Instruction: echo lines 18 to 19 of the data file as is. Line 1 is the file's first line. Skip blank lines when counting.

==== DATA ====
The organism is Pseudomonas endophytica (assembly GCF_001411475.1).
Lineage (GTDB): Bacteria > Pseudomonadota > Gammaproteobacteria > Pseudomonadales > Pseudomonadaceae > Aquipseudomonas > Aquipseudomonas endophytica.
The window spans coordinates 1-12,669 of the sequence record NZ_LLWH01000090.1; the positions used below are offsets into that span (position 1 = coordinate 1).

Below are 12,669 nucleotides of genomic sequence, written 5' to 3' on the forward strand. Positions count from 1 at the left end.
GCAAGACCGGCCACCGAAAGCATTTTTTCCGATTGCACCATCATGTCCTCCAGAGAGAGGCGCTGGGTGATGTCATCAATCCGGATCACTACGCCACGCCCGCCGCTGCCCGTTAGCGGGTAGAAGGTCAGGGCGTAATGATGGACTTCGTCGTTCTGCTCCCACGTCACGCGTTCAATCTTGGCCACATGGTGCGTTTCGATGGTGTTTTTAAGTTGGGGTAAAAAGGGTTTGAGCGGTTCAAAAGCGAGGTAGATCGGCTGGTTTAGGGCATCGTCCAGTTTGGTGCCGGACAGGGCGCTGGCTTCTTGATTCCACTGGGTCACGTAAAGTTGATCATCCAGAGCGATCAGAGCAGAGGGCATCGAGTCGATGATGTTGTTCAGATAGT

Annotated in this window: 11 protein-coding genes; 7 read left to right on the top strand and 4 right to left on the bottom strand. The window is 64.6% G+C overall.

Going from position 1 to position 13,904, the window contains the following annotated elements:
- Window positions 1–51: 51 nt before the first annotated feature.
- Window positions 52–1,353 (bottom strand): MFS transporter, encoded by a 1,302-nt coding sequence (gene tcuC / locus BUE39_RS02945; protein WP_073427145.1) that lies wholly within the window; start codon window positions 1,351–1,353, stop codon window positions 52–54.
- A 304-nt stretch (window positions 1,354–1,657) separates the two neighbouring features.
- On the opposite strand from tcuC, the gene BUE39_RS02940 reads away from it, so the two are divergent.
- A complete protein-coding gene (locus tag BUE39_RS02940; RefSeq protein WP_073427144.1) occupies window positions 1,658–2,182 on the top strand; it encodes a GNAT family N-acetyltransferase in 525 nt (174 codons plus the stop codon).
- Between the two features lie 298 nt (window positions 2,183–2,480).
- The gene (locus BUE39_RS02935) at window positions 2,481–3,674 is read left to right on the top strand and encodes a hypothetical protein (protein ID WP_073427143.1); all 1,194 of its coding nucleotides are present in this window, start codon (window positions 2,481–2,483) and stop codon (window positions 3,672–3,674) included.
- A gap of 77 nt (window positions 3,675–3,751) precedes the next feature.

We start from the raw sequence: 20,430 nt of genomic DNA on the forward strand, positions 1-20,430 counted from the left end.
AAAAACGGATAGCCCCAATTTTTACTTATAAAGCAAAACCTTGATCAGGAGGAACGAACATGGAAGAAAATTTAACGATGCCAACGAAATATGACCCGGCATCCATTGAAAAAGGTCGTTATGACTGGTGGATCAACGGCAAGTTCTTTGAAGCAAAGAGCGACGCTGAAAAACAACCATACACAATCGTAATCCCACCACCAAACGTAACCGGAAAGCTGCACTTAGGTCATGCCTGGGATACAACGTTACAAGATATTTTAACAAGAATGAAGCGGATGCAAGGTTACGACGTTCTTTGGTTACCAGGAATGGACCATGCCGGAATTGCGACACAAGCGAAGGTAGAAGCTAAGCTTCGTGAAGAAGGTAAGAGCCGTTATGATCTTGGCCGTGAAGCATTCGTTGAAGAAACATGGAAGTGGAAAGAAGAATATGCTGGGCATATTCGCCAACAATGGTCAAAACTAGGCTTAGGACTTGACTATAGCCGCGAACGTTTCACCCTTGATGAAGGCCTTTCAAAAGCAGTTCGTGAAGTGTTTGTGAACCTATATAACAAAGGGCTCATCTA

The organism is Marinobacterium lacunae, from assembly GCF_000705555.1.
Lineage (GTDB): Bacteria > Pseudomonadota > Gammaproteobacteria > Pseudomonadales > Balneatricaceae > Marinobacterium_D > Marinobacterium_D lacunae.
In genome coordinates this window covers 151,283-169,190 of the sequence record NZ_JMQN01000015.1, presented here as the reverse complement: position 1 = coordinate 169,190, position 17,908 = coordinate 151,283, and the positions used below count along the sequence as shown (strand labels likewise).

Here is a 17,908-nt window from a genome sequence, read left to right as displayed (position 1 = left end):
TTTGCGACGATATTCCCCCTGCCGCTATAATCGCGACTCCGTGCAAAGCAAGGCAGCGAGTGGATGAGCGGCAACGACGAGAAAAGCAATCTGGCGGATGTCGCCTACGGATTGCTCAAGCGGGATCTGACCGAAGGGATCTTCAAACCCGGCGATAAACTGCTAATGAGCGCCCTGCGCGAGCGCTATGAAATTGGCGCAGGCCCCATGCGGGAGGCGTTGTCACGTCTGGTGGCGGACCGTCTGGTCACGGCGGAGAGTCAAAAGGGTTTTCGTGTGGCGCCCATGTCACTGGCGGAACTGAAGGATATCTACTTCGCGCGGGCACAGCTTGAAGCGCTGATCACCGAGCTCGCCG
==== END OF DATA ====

The organism is Marinobacterium lacunae, from assembly GCF_000705555.1.
Lineage (GTDB): Bacteria > Pseudomonadota > Gammaproteobacteria > Pseudomonadales > Balneatricaceae > Marinobacterium_D > Marinobacterium_D lacunae.